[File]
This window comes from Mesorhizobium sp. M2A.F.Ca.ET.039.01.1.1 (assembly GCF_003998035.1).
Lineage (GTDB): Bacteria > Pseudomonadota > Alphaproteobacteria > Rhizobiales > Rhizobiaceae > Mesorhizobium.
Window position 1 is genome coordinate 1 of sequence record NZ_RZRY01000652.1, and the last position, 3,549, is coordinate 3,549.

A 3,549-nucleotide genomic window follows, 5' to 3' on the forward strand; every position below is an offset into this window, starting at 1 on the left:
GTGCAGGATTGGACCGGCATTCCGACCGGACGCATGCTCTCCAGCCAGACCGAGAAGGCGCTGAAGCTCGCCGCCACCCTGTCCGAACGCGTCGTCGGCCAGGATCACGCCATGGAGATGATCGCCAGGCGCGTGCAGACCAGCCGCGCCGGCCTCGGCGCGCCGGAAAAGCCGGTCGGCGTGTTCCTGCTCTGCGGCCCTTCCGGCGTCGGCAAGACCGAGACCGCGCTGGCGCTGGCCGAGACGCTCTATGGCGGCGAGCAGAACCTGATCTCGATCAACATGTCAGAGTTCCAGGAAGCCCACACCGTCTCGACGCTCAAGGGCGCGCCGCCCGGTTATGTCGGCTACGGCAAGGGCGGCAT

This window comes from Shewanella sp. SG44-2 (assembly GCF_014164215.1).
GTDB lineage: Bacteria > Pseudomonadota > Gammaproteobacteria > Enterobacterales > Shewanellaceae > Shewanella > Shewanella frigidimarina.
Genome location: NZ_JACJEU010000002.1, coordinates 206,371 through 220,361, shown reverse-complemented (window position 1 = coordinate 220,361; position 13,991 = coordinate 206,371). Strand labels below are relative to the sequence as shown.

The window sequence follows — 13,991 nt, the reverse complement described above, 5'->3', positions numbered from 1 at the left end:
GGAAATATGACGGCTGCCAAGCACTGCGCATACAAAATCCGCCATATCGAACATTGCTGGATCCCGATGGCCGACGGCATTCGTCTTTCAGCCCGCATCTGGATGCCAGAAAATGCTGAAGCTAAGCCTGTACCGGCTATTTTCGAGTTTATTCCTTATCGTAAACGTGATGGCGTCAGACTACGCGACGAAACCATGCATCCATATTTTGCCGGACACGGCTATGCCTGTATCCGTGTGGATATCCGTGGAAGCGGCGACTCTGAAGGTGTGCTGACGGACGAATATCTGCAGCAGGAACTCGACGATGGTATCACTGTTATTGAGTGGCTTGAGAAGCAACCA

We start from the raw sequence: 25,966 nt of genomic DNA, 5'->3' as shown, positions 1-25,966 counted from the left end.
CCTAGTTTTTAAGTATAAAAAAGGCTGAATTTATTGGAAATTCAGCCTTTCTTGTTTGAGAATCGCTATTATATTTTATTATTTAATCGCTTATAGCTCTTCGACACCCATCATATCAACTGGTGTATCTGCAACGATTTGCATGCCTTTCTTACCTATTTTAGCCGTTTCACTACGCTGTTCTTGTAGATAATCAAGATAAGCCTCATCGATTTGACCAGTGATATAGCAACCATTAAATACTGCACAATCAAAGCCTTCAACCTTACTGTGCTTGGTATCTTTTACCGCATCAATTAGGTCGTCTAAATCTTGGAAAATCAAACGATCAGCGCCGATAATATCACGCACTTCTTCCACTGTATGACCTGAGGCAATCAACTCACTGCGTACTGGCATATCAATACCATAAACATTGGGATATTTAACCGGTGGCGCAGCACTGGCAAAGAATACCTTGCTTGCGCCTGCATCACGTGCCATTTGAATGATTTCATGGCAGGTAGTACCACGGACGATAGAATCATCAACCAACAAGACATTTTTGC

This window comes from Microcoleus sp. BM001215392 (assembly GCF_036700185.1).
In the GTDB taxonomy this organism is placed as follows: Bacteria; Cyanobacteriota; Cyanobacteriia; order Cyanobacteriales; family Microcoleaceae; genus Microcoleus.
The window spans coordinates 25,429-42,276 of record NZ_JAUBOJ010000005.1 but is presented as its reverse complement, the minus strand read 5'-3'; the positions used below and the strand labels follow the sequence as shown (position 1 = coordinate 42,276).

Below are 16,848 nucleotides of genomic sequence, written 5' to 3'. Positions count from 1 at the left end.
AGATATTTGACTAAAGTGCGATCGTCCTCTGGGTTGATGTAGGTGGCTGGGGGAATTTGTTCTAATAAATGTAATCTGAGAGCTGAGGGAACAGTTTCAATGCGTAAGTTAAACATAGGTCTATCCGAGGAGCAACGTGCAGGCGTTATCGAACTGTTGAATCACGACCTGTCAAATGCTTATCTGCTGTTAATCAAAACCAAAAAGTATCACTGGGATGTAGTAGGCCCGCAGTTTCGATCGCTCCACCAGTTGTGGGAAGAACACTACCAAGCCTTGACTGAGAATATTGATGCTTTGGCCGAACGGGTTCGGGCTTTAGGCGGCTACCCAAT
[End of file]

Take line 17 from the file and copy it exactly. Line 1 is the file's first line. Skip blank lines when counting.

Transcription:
AGATATTTGACTAAAGTGCGATCGTCCTCTGGGTTGATGTAGGTGGCTGGGGGAATTTGTTCTAATAAATGTAATCTGAGAGCTGAGGGAACAGTTTCAATGCGTAAGTTAAACATAGGTCTATCCGAGGAGCAACGTGCAGGCGTTATCGAACTGTTGAATCACGACCTGTCAAATGCTTATCTGCTGTTAATCAAAACCAAAAAGTATCACTGGGATGTAGTAGGCCCGCAGTTTCGATCGCTCCACCAGTTGTGGGAAGAACACTACCAAGCCTTGACTGAGAATATTGATGCTTTGGCCGAACGGGTTCGGGCTTTAGGCGGCTACCCAAT